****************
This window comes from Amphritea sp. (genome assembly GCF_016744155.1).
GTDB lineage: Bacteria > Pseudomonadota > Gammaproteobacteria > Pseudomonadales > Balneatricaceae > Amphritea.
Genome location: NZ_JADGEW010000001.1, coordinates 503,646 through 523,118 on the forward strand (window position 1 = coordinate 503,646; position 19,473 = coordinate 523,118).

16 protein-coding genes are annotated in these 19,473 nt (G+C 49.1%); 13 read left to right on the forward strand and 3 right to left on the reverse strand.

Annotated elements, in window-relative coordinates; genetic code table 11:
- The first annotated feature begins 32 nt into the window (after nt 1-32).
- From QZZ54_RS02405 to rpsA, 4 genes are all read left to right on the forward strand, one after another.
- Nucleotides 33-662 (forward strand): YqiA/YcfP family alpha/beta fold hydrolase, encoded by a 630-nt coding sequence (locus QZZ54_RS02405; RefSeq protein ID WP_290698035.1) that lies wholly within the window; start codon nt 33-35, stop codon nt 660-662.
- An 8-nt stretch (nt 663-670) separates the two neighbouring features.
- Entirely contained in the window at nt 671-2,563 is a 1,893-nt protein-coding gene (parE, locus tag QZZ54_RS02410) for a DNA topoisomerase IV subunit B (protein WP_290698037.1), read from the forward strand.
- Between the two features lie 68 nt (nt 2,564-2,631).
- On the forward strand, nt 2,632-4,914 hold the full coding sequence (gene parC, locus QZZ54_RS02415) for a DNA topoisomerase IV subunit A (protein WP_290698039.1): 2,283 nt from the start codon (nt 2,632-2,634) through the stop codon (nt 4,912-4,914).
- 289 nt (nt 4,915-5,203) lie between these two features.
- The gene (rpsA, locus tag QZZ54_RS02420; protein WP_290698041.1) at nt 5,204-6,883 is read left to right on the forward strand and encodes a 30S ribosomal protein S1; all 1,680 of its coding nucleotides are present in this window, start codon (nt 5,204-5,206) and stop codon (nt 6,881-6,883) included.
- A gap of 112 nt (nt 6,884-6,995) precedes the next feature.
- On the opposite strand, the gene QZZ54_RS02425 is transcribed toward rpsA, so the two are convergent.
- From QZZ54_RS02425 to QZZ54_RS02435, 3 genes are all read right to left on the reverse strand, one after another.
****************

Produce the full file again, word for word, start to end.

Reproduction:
This window comes from Amphritea sp. (genome assembly GCF_016744155.1).
GTDB lineage: Bacteria > Pseudomonadota > Gammaproteobacteria > Pseudomonadales > Balneatricaceae > Amphritea.
Genome location: NZ_JADGEW010000001.1, coordinates 503,646 through 523,118 on the forward strand (window position 1 = coordinate 503,646; position 19,473 = coordinate 523,118).

16 protein-coding genes are annotated in these 19,473 nt (G+C 49.1%); 13 read left to right on the forward strand and 3 right to left on the reverse strand.

Annotated elements, in window-relative coordinates; genetic code table 11:
- The first annotated feature begins 32 nt into the window (after nt 1-32).
- From QZZ54_RS02405 to rpsA, 4 genes are all read left to right on the forward strand, one after another.
- Nucleotides 33-662 (forward strand): YqiA/YcfP family alpha/beta fold hydrolase, encoded by a 630-nt coding sequence (locus QZZ54_RS02405; RefSeq protein ID WP_290698035.1) that lies wholly within the window; start codon nt 33-35, stop codon nt 660-662.
- An 8-nt stretch (nt 663-670) separates the two neighbouring features.
- Entirely contained in the window at nt 671-2,563 is a 1,893-nt protein-coding gene (parE, locus tag QZZ54_RS02410) for a DNA topoisomerase IV subunit B (protein WP_290698037.1), read from the forward strand.
- Between the two features lie 68 nt (nt 2,564-2,631).
- On the forward strand, nt 2,632-4,914 hold the full coding sequence (gene parC, locus QZZ54_RS02415) for a DNA topoisomerase IV subunit A (protein WP_290698039.1): 2,283 nt from the start codon (nt 2,632-2,634) through the stop codon (nt 4,912-4,914).
- 289 nt (nt 4,915-5,203) lie between these two features.
- The gene (rpsA, locus tag QZZ54_RS02420; protein WP_290698041.1) at nt 5,204-6,883 is read left to right on the forward strand and encodes a 30S ribosomal protein S1; all 1,680 of its coding nucleotides are present in this window, start codon (nt 5,204-5,206) and stop codon (nt 6,881-6,883) included.
- A gap of 112 nt (nt 6,884-6,995) precedes the next feature.
- On the opposite strand, the gene QZZ54_RS02425 is transcribed toward rpsA, so the two are convergent.
- From QZZ54_RS02425 to QZZ54_RS02435, 3 genes are all read right to left on the reverse strand, one after another.